Posted by Alexander Rennie.
Reviewed on 27th March 2007.
Live at Cockpit on Tuesday, 13th March 2007
Do you ever find yourself boasting to chums about the time you saw some bloated stadium-fillers back in the day when they were bottom of the bill at Joseph's Well? And yet, when you honestly recall the night in question, you know in your heart of hearts that it didn't exactly set the world alight? If you were, then last Tuesday night at the Cockpit might well be added to the list. By the law of averages, at least one of the bands on the bill should get themselves noticed on a wider stage - the only problem being that the evening never quite caught fire as far as the audience was concerned.
Mother Vulpine were first up but, alas, I only caught the last couple of numbers - 'Yellow Top' and 'For a Friend'. These are as good a showcase for their catchy energetic guitar pop as any, but maybe I should remember to arrive earlier next time around. U R Penetrators offered a well drilled and technically accomplished variety of dancey guitar pop calculated to agitate the masses. Yet, for some reason, no-one was agitated (myself, and possibly some over-excited teenagers in the far corner, excepted.) Vocalist Liz is in danger of hitting the roof, physically if not metaphorically, but seems somewhat reserved for a six-footer turning out in body stocking and hotpants. Co-vocalist Jimi (differently, if equally arrestingly dressed) has a decent vocal range, though, and these fantastically taut songs more than deserve to be heard over and over again.
Rochelle were less retiring, with vocalist Lydia doing her very best to engage an apathetic crowd. In spite of the persistent gap between us and the stage, several punters couldn't help but get into their sounds - which was just enough encouragement to keep the band on their mettle. 'Party Girls' almost prompted the previously mentioned teens into getting the party started, but the audience generally appeared rather too hard to please. The band offered orchestrated melodic electronica which really deserved more response from the room. On other nights this would have been half an hour of sure-fire danceable winners.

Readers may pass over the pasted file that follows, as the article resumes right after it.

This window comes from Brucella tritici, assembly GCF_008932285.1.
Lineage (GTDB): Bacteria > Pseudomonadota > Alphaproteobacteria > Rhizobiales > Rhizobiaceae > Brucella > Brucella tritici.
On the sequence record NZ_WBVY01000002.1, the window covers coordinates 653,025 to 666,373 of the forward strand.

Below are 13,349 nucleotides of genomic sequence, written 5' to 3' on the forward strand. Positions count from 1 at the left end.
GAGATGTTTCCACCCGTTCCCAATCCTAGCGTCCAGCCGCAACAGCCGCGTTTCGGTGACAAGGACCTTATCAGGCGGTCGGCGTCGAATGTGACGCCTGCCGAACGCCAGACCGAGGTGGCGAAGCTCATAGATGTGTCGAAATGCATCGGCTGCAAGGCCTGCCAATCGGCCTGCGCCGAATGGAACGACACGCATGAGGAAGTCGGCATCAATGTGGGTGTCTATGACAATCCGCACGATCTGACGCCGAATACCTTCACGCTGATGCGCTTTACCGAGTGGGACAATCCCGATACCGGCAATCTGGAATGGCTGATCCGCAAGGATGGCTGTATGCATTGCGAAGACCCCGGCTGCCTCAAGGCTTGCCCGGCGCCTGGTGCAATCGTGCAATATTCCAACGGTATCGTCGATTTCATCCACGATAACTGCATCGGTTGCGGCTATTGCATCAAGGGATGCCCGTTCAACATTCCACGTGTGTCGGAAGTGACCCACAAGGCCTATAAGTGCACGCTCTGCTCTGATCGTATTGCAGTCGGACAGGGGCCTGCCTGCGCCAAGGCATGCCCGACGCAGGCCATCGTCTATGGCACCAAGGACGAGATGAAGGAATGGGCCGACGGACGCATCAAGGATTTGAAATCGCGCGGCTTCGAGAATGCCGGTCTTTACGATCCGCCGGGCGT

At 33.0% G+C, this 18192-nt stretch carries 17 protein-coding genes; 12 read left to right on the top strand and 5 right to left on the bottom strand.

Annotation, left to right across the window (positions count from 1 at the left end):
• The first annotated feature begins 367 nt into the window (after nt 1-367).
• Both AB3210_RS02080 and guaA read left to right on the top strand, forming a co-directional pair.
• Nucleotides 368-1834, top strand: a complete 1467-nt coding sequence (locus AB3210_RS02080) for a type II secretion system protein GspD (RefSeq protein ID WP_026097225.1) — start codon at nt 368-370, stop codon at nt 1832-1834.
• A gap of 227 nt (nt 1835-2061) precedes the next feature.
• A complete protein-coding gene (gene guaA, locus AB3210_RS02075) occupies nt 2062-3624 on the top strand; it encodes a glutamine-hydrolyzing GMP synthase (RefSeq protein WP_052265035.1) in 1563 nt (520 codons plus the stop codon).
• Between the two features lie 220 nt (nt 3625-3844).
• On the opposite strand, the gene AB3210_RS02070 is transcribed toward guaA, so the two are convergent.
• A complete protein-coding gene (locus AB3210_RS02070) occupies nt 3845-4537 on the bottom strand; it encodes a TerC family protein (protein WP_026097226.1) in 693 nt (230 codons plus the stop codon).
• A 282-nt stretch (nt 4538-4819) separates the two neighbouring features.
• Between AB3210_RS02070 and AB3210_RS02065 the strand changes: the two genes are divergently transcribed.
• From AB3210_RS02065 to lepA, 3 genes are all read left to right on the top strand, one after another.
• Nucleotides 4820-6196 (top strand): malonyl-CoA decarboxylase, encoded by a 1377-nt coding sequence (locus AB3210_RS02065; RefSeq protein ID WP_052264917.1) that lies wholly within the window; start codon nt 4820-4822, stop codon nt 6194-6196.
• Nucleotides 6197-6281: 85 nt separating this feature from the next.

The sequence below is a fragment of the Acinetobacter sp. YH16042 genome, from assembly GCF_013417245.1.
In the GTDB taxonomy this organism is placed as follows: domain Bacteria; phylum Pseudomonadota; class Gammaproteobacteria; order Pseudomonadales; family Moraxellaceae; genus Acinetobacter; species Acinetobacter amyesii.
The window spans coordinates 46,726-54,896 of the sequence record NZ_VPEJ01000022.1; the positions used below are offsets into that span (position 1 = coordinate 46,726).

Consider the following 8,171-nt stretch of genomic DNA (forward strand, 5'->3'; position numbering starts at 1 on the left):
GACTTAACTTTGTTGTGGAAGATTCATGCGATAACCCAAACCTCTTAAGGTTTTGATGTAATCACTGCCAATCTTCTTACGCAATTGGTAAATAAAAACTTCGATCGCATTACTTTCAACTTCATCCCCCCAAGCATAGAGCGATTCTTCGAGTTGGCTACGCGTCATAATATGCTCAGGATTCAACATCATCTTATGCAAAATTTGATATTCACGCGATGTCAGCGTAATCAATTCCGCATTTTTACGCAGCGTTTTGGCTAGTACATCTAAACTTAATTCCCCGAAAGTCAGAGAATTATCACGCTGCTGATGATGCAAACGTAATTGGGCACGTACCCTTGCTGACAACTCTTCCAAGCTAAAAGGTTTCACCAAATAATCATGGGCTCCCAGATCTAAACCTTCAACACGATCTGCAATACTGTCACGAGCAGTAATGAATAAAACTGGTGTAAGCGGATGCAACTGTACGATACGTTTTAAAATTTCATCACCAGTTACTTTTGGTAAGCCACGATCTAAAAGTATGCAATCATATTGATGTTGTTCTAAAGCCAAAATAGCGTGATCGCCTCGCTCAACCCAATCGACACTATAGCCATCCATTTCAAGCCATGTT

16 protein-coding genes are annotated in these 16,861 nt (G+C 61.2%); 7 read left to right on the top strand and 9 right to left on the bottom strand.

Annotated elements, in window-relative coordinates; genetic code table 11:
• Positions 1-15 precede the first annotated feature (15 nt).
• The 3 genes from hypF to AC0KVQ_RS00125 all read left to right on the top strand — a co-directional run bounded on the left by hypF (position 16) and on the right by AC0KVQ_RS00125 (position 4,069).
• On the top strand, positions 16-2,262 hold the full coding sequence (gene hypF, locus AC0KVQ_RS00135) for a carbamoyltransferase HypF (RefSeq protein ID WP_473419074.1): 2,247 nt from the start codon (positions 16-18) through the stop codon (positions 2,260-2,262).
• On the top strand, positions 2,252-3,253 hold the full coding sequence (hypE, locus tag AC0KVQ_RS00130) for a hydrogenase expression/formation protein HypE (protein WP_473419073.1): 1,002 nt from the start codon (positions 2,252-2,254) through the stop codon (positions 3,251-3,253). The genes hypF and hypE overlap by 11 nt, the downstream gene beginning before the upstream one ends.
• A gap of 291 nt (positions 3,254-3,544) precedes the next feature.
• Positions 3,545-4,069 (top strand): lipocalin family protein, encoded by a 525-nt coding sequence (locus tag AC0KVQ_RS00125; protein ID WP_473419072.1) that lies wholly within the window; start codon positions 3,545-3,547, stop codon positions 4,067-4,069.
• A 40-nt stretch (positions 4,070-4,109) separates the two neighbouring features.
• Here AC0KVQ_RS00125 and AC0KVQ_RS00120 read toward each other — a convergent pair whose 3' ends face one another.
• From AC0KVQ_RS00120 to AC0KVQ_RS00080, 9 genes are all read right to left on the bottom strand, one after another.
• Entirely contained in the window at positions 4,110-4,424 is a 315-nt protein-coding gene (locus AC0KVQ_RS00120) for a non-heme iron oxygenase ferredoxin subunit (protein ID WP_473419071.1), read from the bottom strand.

Finally I Was A Cub Scout take to the stage, the crowd push forward and the headline set begins. The only problem is that the headliners' crowd are soon shown to be the source of all inertia. This is searching and synthesized positive pop melodica, but again the crowd seemed utterly unwilling to engage. Sadly the band seem little inclined to do anything about it. The drummer's efforts totalled a solitary mumbled 'hello', whereas the vocalist extended to kicking-off his gold slippers, but they sometimes seemed as disengaged as the crowd. This culminated in the most half-hearted attempt to mount a speaker stack which I have had the privilege to witness. Our hero managed an ungainly ascent, only to realise that he'd just finished his last song and should therefore exit stage left. The embarrassing retreat summed up the whole evening; hubris followed by indifference and disappointment. I thought all of these bands were great, but I wish that they'd had the stage presence to stamp the same opinion upon the some of the inanimate droids also allowed through the turnstile tonight.
alternative dance rock